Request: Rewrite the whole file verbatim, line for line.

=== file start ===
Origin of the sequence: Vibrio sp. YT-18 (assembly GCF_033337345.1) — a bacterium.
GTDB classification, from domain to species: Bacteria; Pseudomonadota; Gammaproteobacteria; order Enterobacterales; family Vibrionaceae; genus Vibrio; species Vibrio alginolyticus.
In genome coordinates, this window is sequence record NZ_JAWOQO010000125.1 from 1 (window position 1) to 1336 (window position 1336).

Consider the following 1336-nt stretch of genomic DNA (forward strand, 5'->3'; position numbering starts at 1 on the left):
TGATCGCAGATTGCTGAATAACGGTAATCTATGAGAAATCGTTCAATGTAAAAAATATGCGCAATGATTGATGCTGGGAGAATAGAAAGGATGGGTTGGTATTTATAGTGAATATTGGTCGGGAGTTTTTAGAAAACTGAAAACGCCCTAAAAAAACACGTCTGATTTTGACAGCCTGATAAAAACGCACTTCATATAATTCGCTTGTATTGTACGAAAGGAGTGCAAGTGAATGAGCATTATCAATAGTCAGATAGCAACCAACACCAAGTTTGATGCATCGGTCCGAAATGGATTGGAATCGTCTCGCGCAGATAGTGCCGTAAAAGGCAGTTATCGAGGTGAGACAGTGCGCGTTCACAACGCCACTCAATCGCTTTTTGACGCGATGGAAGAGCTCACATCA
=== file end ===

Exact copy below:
Origin of the sequence: Vibrio sp. YT-18 (assembly GCF_033337345.1) — a bacterium.
GTDB classification, from domain to species: Bacteria; Pseudomonadota; Gammaproteobacteria; order Enterobacterales; family Vibrionaceae; genus Vibrio; species Vibrio alginolyticus.
In genome coordinates, this window is sequence record NZ_JAWOQO010000125.1 from 1 (window position 1) to 1336 (window position 1336).

Consider the following 1336-nt stretch of genomic DNA (forward strand, 5'->3'; position numbering starts at 1 on the left):
TGATCGCAGATTGCTGAATAACGGTAATCTATGAGAAATCGTTCAATGTAAAAAATATGCGCAATGATTGATGCTGGGAGAATAGAAAGGATGGGTTGGTATTTATAGTGAATATTGGTCGGGAGTTTTTAGAAAACTGAAAACGCCCTAAAAAAACACGTCTGATTTTGACAGCCTGATAAAAACGCACTTCATATAATTCGCTTGTATTGTACGAAAGGAGTGCAAGTGAATGAGCATTATCAATAGTCAGATAGCAACCAACACCAAGTTTGATGCATCGGTCCGAAATGGATTGGAATCGTCTCGCGCAGATAGTGCCGTAAAAGGCAGTTATCGAGGTGAGACAGTGCGCGTTCACAACGCCACTCAATCGCTTTTTGACGCGATGGAAGAGCTCACATCA